Mesa County Clerk and Recorder Tina Peters, standing in a gray jacket, watches Mike Lindell address a crowd gathered on the steps of the Colorado Capitol for the “Colorado Election Truth Rally,” which was organized by activists who question the results of the 2020 presidential election, in Denver, April 5, 2022. (Kevin Mohatt for Colorado Newsline)
Colorado’s Independent Ethics Commission will review a third ethics complaint against Mesa County Clerk Tina Peters involving substantial alleged gifts from MyPillow CEO Mike Lindell.
The commission determined that the complaint was non-frivolous during its May 17 meeting.
The complaint was filed by Anne Landman, a Grand Junction resident who filed the other two complaints to be reviewed by the commission. It stems from comments Lindell made to a 9News reporter during an April rally at the state Capitol that he has contributed hundreds of thousands of dollars to an out-of-state legal defense fund that supports Peters.
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Peters, a Republican who is running for secretary of state, is the subject of multiple lawsuits and investigations related to her conduct as an elected official. She was indicted by a grand jury for her alleged role in facilitating a security breach to Mesa County’s elections systems during a software update in 2021. She also faces obstruction charges when she refused to comply with a search warrant after allegedly recording a court proceeding without permission.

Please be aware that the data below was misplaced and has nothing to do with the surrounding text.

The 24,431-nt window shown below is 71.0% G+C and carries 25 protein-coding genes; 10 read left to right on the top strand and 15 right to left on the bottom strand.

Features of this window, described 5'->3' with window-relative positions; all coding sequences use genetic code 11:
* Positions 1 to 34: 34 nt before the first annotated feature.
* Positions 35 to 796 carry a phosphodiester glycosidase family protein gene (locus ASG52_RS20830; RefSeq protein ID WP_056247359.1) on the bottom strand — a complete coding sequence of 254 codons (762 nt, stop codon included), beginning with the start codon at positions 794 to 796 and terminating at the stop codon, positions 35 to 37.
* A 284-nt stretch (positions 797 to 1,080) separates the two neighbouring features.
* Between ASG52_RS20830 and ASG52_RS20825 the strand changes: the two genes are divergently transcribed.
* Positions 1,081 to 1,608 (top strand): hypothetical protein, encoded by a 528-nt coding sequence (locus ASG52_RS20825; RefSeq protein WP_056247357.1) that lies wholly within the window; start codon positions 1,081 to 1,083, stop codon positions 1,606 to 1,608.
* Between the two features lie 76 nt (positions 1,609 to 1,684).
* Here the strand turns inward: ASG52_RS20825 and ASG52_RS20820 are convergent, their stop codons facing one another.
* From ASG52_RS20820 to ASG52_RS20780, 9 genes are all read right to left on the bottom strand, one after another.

Peters has historically directed her supporters to donate to her criminal defense legal fund through a Colorado-based site called StandWithTina.org, which has been taken down. The complaint notes that Peters removed the site after Landman’s January 2022 IEC complaint about the site was filed. Peters now directs financial contributions to the Lindell Legal Offense Fund, which does not list who it supports on its website, only that they are “vetted” by Lindell.
During the April rally, Lindell told a reporter he has put in “three, four, five, maybe $800,000” of his own money towards Peters’ legal defense. He denied a close, personal relationship with Peters.
The Colorado Constitution limits gifts that an elected official can accept from a non-relative or close friend to a $65 value.
Additionally, the complaint brings up a 2013 IEC decision that requires the public disclosure of donor names and financial contributions to legal defense funds.
“Peters has been operating under a cloud of secrecy as donors and the donated amounts have not been publicly disclosed. Indeed, a public official receiving approximately $800,000 from a single donor and unknown amounts from other donors triggers the concerns Advisory Opinion 13-01 (the 2013 opinion) seeks to avoid,” the complaint reads.
Landman’s two other complaints concern Peters’ initial legal defense fund and flights she took on Lindell’s private jet. Peters received a stay on the complaint about the flights until after district court proceedings that also involve the behavior are complete.
Landman runs a blog that focuses on western Colorado politics.
Peters has 30 days to respond to the newest complaint.
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